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Fishing for Walleyes (Sander vitreus) or as others may know them, yellow pikes is a hard-hitting, sometimes dangerous sport popular in North America and Canada.
The thunderous adrenaline rush you get waiting for a bite in the icy conditions makes this a time-honored pastime for plenty of anglers whether they ice fish or fish all year round. But the good news is that with the ice conditions improving by the day, all of us can only think of getting out there and challenging ourselves to catch that ridgeback monster.
While it all seems like fun and games, ice fishing is serious stuff so, if you‘re looking to maximize your catch and get a ton of ridge-back rewards, here’s a guide that should help you learn more about fishing for Walleyes. With hints and tips on prep and presentation, choosing the best lures and more to get your fishing trip off to a great start.
Let’s get started with a few tips on Walleyes:
- Often found in large concentrations, Walleyes are schooling species.
- Although they are more active in low-light or dark environments, they feed during the daylight hours so daytime catching is possible. But dusk is a great time for Walleye fishing.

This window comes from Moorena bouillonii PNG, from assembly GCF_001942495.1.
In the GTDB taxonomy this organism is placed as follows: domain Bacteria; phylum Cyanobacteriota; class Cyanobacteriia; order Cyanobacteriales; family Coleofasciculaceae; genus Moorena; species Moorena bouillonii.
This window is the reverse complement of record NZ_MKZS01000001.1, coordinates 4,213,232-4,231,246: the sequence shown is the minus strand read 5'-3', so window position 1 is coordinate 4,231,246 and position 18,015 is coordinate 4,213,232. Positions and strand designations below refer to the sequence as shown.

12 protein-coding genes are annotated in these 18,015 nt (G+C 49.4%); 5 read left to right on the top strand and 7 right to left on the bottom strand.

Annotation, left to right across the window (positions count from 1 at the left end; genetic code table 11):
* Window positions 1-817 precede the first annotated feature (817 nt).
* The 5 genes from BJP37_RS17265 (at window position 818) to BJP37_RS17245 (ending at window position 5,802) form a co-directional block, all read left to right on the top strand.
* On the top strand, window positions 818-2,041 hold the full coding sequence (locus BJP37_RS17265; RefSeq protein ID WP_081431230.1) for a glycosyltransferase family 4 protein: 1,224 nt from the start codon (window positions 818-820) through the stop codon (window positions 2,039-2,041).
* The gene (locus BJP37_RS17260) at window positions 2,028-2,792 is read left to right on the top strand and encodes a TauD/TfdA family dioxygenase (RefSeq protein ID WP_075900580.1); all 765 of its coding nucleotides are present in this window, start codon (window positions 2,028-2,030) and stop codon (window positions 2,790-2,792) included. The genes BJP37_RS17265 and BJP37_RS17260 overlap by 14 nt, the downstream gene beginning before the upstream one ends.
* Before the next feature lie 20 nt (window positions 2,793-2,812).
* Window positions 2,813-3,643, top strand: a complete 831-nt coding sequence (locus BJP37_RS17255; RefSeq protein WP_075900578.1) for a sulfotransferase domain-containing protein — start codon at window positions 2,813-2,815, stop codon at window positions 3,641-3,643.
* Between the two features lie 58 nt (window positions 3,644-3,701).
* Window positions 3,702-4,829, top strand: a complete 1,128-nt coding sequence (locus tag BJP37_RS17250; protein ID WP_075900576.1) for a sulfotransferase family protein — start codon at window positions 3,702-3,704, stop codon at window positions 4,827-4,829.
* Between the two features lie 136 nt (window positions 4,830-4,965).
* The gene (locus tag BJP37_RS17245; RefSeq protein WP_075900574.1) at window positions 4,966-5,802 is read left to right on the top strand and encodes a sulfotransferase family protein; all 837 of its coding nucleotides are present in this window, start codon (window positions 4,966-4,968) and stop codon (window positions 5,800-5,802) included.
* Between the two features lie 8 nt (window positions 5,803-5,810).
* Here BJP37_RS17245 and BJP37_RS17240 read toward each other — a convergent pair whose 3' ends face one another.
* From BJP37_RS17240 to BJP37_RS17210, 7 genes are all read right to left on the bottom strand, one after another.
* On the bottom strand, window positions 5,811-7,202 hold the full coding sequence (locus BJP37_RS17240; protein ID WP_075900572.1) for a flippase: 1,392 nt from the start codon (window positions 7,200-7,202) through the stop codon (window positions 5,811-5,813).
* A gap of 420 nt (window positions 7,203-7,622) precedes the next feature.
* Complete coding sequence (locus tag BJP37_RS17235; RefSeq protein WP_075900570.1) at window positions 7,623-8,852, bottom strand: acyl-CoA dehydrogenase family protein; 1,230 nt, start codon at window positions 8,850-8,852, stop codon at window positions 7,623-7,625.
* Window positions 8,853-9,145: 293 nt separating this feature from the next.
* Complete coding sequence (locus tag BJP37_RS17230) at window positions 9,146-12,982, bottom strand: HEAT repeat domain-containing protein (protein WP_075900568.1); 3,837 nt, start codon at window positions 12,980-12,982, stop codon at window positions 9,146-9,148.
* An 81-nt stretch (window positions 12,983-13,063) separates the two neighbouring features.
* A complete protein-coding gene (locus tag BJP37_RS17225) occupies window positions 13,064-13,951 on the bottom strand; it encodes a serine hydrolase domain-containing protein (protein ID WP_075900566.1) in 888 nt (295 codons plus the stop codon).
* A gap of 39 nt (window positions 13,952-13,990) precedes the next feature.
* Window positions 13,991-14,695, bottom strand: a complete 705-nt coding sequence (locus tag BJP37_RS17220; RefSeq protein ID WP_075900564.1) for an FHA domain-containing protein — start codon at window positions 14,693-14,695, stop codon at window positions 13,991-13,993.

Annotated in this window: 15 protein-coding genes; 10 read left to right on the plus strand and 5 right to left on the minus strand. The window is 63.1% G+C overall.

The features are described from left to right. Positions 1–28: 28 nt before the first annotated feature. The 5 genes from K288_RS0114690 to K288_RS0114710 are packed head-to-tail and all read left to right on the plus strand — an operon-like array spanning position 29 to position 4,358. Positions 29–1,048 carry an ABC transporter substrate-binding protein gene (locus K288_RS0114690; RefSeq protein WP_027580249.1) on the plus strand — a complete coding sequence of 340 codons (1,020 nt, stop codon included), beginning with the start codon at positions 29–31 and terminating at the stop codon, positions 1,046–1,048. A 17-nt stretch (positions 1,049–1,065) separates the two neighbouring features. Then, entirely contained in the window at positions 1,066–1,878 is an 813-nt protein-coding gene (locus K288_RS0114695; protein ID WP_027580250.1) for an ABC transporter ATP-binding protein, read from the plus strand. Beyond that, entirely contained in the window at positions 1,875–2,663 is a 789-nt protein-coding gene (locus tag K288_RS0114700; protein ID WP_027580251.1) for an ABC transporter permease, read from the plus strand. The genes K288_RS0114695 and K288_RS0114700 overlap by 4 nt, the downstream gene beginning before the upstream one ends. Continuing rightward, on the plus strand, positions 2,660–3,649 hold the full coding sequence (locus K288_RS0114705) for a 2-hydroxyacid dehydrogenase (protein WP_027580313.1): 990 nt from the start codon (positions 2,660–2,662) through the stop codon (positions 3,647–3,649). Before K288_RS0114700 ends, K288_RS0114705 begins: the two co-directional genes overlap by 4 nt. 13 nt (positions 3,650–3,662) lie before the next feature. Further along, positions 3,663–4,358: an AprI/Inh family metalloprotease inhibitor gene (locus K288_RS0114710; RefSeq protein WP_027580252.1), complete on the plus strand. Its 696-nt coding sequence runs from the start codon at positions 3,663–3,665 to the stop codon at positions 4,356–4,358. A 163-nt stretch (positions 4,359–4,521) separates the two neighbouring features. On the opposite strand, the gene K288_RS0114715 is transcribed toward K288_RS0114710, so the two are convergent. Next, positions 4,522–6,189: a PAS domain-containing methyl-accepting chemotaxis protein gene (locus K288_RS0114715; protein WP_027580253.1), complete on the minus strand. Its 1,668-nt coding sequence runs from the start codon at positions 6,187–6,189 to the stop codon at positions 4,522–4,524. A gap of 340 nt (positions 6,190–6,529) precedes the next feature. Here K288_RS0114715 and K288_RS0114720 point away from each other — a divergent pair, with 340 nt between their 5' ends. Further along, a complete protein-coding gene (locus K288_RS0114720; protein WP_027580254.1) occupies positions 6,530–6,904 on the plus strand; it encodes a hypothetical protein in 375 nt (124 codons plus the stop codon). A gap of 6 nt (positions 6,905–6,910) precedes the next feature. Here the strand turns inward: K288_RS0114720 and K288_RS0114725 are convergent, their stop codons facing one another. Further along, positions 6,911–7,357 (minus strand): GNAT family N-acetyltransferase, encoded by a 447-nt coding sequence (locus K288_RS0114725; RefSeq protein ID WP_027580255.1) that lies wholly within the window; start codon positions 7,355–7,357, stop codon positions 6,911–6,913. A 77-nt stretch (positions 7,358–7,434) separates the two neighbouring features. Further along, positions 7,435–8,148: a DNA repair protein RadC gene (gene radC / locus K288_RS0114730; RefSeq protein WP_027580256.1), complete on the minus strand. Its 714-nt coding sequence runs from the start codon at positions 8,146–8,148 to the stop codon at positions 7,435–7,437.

- They aren’t the most aggressive feeders which make for more challenging fishing, but this only makes the fight and reward all the better. And the good news is that you can use a variety of methods to catch them.
- Because of the color spectrum in which Walleyes see, the ideal lure is chartreuse (50% green/50% yellow) and orange, or orange/red.
- Walleyes are susceptible to baitfish.
The Best Locations for Walleye Fishing
Like fishing in the summer, there are several specific spots that serve as a breeding area for schools of Walleyes which could be certain points on reefs or drop-offs. Since Walleyes like to swim from one point to another on the total lake contour, setting up on one of these points can make catching the fish considerably easier.
If you locate the weedline on a large point which drops off quickly, you can have access to a center that’s patrolled by hungry Walleyes at certain times of the day. To achieve this tremendous feat, go through contour maps which should give you some appropriate starting points. Lines lying close together on the contour maps could mean a faster drop-off.